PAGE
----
Originally Posted by L7
I read that quick and answered quick and think I reversed a couple of them. I also thought the questions weren't asked that well and didn't bother answering that well.
Those questions were simple, clear and designed to give you an opportunity to explain you ideas. By your own admission, you failed to do that, and now you complain that the questions were poor. You sound like those whiny kids I used to teach math to.
Originally Posted by L7
I agree with Just another that there are many variations in a GS turn with speed, pitch and offset of gates. There also will be variation of where things will occur with speed pitch and offset. I think of falline often sort of like a sailer would think of wind direction vs apparent wind direction, things change with speed as the forces become offset. What doesn't really matter is what I see in terms of some abitrary point of reference, what does matter is what the student or athlete feels while performing the maneouver.
I haven't spent a lot of time being timed in GS course on modern skis but that doesn't mean I haven't spent lots of time being timed in GS or timing others in GS courses. Good skiing is still good skiing and good teaching is still not about breaking down the minutiae to analyse to death but about relaying ideas and skills to a student to feel and learn and apply in varied situations and adaptive wa
I don't know what any of that means, except that I agree that what an athlete feels is an essential part of learning to ski. But a competent coach needs to understand what it is that the athlete should feel under controlled conditions. Correcting a faulty analysis is hardly "analyzing to death."
Since you haven't spent enough time on modern skis, you can find a clear description of modern GS turns by Rob Butler (a CSIA Level 4 instructor) here: http://skitelevision.com/carving2.html
This is how he describes a GS turn:
"...focus on carving and generating pressure in the top half of the turn, releasing in the bottom half of the turn. And that may be a slightly different rhythm for you. If you’re new to this full on carving feeling, what you might be used to doing is generating pressure in the bottom half of the turn, and really applying the pressure at the bottom. When you start carving full on 100% with the new shape skis you want to back that up in the curve. You want the maximum pressure to develop in the top half.
Once again, increase the pressure in the top half, decrease the pressure in the bottom half. Extend in the top half, flex in the bottom half. This may be a little different rhythm than you’re used to using. Increase the pressure in the beginning of the turn, decrease the pressure in the end of the turn. And what that does is, that decrease helps to bring the skis up underneath and out the other side and you can switch your edges over and you’re on to the next turn carvin’ them up."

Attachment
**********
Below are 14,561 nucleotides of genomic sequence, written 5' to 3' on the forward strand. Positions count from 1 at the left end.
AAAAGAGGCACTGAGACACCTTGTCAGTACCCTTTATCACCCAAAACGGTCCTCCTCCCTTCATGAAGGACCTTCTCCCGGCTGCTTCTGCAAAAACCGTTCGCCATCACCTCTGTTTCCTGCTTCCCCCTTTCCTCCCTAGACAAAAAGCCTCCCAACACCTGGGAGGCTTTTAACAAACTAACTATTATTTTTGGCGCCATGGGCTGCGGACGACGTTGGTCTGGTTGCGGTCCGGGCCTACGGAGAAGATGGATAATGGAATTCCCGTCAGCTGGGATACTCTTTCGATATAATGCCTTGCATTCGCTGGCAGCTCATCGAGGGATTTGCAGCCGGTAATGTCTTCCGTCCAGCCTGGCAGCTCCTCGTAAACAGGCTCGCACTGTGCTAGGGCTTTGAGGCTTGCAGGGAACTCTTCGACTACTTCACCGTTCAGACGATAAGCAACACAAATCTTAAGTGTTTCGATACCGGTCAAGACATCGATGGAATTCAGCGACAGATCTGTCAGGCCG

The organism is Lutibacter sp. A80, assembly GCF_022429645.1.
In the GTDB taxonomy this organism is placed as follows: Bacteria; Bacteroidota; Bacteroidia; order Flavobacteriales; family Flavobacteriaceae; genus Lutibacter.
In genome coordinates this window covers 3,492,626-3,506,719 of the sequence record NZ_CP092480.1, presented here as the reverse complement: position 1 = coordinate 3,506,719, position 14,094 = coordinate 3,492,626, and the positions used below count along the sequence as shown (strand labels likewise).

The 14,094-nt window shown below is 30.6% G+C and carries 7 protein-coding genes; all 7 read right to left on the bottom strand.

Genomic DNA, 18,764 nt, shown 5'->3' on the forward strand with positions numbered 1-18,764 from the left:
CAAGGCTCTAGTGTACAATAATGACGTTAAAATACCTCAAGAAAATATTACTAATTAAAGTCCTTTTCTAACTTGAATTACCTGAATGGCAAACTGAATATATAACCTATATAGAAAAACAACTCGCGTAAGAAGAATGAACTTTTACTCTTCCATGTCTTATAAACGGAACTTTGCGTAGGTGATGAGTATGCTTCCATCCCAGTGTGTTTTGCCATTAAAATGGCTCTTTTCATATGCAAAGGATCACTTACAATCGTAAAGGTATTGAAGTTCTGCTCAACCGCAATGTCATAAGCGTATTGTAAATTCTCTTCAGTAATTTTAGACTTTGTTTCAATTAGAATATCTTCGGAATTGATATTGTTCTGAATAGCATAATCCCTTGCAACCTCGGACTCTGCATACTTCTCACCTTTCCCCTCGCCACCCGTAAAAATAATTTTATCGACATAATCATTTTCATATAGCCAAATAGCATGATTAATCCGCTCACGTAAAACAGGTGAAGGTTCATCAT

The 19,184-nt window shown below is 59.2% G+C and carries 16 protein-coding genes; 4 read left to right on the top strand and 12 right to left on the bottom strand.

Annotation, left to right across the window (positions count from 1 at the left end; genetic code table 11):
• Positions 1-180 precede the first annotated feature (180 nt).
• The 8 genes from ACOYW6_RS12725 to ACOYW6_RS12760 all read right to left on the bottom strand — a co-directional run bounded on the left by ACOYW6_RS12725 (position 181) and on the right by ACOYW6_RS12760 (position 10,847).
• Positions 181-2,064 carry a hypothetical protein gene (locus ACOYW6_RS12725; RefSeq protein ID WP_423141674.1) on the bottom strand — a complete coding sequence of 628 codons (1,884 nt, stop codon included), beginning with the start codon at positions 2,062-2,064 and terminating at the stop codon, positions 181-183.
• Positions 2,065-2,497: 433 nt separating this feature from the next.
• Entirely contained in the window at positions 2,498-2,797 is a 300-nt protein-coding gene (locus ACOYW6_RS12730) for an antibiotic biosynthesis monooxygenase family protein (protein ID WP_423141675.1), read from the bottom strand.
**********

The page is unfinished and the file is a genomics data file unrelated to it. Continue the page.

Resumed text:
He ignores the effect of the pitch and gravity, which reduces pressure a little at the top, and decreases pressure at the bottom, but that effect is pretty small compared to the turning forces at high speeds on moderate pitches. Otherwise, that's exactly what I've been trying to say in all these posts. Build pressure by extension in the first third of the turn, get long and strong to resist pressure in the middle of the turn, release pressure to end the turn and change edges when your skis are light at the transition. You can release pressure by inside leg extension, retraction, high C (whatever that is) or weighted release, but that is still the essential pressure development in a GS turn. I can't believe anyone who has ever run a GS course in the last 10 years, or carved high speed long radius turns, would disagree with that.
On steep pitches, the movement pattern may be similar, but the pressure distribution is dominated by gravity. At the top of the turn, you need to extend to maintain contact with the snow, but you won't generate as much pressure as you do when you are resisting gravity at the bottom if the turn. You will also feel less pressure whenever you reach full extension before a steep fall line. (And just so the Kool-Ade drinkers don't feel left out, if you can't get enough pressure at the top of the turn, you need to steer your skis into the fall line.) In this kind of turn the center of mass takes a different path than it would on a GS turn, and it might even move directly and continuously down the hill. Momentum doesn't need to be "redirected" at all. The only thing necessry to feel increased pressure is contact with the snow that causes an acceleration (or deceleration).